Another aspect of Dayne’s work is finding clients for Cooley. One way to do this is through a strong social media presence, for instance through LinkedIn, her personal bio on the firm’s website, speaking on panels, and participating in networking events. Thus far, however, Dayne has been most successful in acquiring clients who are also personal friends. Even when they aren’t friends first, Dayne’s client relationships often last for years as she and the other attorneys she works with will support a company as it grows and its legal needs become more complex.
A typical venture financing deal that she works on takes about three to six weeks and involves a relatively small investment (usually between $2 and $10 million). Mergers and acquisitions, or M&A, deals typically take six to twelve weeks because of the higher level of due diligence that is required, and an IPO takes about six to nine months.
Dayne notes that the most challenging part of her work is getting to the right answer in an efficient manner. Many of Dayne’s clients expect her to be an expert in the specific law and technicalities of their field. Dayne mentions that it can be challenging to become familiar with the specifics of each deal, work on the legalities of the deal, and communicate this effectively to the client, and fast. Her clients pay on an hourly basis, which makes executing a deal in a timely manner for these companies very important. Associates on Dayne’s level are responsible for transforming a three-page term sheet–which outlines the principle agreement between parties–into a hundred pages of documents that lay out the specifics of what is being agreed upon. This ties into the greatest misconception that Dayne believes people have about lawyers–that lawyers are made to throw up roadblocks to hinder their progress. As Dayne highlights, lawyers are there to assist growing businesses to thrive and prosper in the most effective, efficient, and legal (of course!) way.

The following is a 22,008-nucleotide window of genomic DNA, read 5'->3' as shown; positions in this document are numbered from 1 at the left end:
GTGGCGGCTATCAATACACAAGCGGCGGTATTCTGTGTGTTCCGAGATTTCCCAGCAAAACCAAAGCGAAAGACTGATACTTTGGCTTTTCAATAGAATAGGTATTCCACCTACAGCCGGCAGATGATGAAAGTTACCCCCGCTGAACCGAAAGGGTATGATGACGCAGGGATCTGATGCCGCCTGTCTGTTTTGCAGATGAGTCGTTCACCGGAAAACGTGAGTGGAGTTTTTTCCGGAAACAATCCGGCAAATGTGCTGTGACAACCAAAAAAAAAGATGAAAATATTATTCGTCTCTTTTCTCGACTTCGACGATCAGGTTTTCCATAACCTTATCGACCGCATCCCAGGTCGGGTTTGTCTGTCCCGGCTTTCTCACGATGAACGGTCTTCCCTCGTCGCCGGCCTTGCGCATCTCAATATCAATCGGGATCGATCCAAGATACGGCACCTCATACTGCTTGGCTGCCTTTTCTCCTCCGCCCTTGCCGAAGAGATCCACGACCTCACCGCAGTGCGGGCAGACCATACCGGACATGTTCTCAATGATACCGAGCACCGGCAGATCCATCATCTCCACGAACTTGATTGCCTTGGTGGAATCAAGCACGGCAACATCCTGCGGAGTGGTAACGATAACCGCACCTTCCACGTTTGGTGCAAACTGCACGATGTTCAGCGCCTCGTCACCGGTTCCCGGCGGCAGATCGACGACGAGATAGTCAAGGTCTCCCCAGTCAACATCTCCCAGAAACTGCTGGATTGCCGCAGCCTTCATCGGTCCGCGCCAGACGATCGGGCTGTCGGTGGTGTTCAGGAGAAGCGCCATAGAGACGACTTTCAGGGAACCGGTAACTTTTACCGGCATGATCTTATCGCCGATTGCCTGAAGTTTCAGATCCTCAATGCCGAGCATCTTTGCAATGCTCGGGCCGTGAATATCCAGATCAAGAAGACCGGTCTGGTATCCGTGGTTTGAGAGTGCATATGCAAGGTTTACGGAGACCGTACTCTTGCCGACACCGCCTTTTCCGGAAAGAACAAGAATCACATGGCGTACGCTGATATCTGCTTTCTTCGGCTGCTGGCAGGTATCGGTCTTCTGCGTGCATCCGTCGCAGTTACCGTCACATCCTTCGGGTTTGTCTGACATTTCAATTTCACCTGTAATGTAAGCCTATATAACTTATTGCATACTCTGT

Dayne views the healthcare industry as being ripe for disruption, which is why it has become one area of focus for her. Helping people bring their ideas to the world is what Dayne has become passionate about and what she believes makes her work compelling. Dayne represents companies that are looking to solve some of the world’s toughest problems in innovative ways, which makes her work incredibly engaging.
Her advice for anyone looking to attend law school? Dayne mentions that it will definitely be helpful to know why, specifically, you want to go to law school. For example, it is good to know whether you want to become a public defender or are leaning toward M&A transactions. Additionally, considering law school is such a capital intensive decision, you want to make sure that your investment will be worth it! Dayne advises that, if you want a job at a firm, you spend a lot of time studying for the LSAT; your LSAT score will determine if you are able to go to a reputable school and therefore have a better chance of getting a job in a law firm afterward. Graduating from second, third, and fourth-tier law schools often result in not even close to the same opportunities at firms as top tier schools, resulting in a lot of underemployed law school graduates. One tip for deciding where to go to law school is to look at the school’s post-graduate employment statistics and also some of the places that graduates from these schools are employed at. This will provide an idea of the kinds of opportunities that you will be exposed to upon graduation.
If you are interested in becoming a lawyer, I hope that you take the time to consider some of Dayne’s wealth of professional advice. If you haven’t ever considered it, never rule law out completely, you never know when and where the law bug may bite!